In this continuing series, I’m blogging about Free tools for SQL Server DBAs. You can check the whole series out, here. This week we’re talking about and old standard – SQL Sentry Plan Explorer.
SQL Sentry Plan Explorer
I hope you look at SQL Server execution plans. If you do this in management studio using the graphical plans, you’ve probably been frustrated before. Scrolling around trying to see it all, asking yourself “is that cost by CPU? Or cost by IO?”, you’ve bee confused by some of the missing index suggestions and you’ve missed some things if you’ve never looked at the properties window.
What if you could use a free tool to just remove those obstacles? Well you can. SQL Sentry is one of the find vendors out there making software to help DBAs monitor their SQL Servers. It’s one of the two performance monitoring tools I prefer to use with my clients and, for full disclosure, I’ve been on their product advisory council. Several years ago, they decided they wanted to make a tool to better visualize query plans. They wanted to fix those challenges I described.
Enter SQL Sentry’s Free Plan Explorer. You can read about it or just download it here on their site. SQL Sentry has a few SQL Server MVPs on their team, and even more that are MVP quality people who aren’t named. Plan Explorer is an amazing free resource and I commend Greg and his team for building this and maintaining it over the years.
This is one of the free tools that I use on all of my machines and use all the time. I hate tuning queries without plan explorer, in fact.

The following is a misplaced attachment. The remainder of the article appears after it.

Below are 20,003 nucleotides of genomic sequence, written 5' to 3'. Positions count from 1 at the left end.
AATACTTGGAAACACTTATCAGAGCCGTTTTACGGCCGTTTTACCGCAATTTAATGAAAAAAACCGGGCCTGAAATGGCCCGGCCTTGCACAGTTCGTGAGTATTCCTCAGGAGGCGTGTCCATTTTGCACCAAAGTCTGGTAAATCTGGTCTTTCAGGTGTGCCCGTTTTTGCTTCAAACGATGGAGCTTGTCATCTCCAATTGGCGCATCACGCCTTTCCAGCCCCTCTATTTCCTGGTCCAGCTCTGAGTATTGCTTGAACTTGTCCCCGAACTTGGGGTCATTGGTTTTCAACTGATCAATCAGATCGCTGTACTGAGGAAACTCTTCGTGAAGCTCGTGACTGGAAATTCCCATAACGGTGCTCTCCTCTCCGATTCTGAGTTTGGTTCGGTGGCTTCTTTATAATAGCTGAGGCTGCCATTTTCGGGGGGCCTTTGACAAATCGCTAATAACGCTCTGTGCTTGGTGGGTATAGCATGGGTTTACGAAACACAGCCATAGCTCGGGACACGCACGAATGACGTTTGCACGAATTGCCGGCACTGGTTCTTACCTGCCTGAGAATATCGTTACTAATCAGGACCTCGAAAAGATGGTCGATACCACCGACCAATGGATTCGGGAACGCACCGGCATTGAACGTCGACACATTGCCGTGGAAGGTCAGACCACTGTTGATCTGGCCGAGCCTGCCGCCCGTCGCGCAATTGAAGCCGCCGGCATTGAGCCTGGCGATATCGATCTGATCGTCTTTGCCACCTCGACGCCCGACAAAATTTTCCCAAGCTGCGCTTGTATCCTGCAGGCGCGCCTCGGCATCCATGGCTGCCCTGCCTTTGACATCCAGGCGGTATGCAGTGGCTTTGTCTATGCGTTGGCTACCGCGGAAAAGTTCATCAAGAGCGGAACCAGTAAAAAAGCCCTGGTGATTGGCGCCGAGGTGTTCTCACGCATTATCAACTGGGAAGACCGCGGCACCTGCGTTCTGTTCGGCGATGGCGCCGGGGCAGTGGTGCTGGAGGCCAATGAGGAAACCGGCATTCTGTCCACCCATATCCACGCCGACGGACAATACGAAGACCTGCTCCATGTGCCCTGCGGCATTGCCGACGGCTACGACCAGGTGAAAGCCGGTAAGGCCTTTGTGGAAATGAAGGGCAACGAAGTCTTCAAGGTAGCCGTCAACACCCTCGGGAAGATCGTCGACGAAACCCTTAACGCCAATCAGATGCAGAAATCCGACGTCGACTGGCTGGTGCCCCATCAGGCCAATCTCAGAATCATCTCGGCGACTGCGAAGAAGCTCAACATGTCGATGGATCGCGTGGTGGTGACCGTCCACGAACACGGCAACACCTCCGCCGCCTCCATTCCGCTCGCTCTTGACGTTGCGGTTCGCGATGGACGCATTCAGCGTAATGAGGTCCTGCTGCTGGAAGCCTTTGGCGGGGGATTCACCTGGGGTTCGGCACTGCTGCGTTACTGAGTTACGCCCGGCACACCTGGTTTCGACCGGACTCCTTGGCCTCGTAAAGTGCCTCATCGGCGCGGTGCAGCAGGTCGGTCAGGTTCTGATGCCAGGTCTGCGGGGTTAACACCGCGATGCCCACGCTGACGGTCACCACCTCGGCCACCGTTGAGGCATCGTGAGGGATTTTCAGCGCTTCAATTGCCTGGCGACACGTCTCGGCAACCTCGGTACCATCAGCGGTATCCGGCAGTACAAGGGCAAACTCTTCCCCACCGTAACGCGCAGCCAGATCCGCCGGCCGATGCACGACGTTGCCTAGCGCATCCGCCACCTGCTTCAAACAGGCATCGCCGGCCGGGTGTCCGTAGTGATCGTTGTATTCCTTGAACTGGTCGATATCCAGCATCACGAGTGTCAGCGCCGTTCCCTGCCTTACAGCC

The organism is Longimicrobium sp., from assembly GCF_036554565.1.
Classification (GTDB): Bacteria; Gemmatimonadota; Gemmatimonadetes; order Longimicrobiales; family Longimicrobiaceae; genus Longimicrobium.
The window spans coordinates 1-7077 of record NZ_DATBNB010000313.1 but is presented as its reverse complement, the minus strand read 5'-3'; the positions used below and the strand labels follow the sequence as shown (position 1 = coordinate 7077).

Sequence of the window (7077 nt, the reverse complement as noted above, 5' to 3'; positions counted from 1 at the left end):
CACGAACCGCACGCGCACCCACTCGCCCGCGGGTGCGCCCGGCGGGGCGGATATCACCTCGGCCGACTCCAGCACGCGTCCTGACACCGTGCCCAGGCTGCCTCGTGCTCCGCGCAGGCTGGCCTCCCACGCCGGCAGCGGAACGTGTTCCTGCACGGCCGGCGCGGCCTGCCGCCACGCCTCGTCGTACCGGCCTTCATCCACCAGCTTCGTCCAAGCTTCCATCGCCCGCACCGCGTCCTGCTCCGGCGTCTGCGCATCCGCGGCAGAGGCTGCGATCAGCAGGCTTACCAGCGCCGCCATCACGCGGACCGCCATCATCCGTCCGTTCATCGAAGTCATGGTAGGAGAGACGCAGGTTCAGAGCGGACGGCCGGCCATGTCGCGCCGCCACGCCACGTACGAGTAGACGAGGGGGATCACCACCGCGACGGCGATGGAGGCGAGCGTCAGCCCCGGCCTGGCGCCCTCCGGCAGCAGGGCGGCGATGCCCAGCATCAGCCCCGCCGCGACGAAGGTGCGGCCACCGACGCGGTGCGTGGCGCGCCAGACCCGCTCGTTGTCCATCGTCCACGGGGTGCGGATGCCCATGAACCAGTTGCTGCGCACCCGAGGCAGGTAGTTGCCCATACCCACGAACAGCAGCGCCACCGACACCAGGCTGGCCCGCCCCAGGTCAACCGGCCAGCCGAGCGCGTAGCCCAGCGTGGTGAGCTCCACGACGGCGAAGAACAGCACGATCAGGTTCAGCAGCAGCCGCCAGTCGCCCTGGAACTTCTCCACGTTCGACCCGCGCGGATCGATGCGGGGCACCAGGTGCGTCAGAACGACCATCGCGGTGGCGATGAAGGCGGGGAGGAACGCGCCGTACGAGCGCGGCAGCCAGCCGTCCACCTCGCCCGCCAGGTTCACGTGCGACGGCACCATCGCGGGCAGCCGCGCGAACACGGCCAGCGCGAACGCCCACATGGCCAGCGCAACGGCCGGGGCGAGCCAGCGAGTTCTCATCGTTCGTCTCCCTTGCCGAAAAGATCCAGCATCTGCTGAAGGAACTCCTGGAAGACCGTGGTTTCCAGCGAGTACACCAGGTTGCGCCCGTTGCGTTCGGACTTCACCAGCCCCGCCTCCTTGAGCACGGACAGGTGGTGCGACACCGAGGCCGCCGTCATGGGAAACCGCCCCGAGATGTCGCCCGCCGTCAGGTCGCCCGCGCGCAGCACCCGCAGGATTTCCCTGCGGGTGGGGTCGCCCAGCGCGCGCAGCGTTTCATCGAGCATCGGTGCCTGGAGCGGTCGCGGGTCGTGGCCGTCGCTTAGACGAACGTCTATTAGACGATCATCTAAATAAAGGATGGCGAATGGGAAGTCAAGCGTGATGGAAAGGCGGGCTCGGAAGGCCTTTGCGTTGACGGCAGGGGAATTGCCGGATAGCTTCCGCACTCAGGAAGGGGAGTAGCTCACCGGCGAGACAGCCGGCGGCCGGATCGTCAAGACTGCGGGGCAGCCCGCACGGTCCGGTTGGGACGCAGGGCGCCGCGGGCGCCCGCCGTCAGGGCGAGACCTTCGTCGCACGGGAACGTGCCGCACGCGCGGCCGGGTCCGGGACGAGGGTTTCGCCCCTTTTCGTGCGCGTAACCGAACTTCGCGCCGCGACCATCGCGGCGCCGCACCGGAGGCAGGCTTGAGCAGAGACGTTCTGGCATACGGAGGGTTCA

Why Plan Explorer?
On the left of this text is an image of a relatively simple plan from the adventure works database in SQL Server Management Studio. On the right is an example from SQL Sentry Plan Explorer of the same plan.
In the free version (which is what I’ve pictured here), you can do many things to your query plan view. You can right click and change the costing to display costs cumulatively or per individual node/operator/step on the query plan. You can change the costing to be the default (CPU+I/O) to just CPU or just IO depending on what you are trying to track down and solve as you go. You can change to show actual costs instead of estimated. You can expand expressions. You can change the line width to move from row size to data size, also. Even the tool tip window from hovering over an operator shows more detailed data
and shows it to in a more helpful way.
There are other tabs available as well. You can see the plan tree. You can see the join diagram. And the top operations. This table shows operations and easily shows you the actuals vs estimated so you can see when those don’t line up.
So that’s why. It’s a great tool. Add to that:
- Just download and use – quick and easy installer, no e-mail address or sign up needed
- Can use as an Add-In to SSMS – of course this add in really just opens Plan Explorer but that’s still where I’d rather be.
Thank the folks over there for their free DBA Tool! See you next week.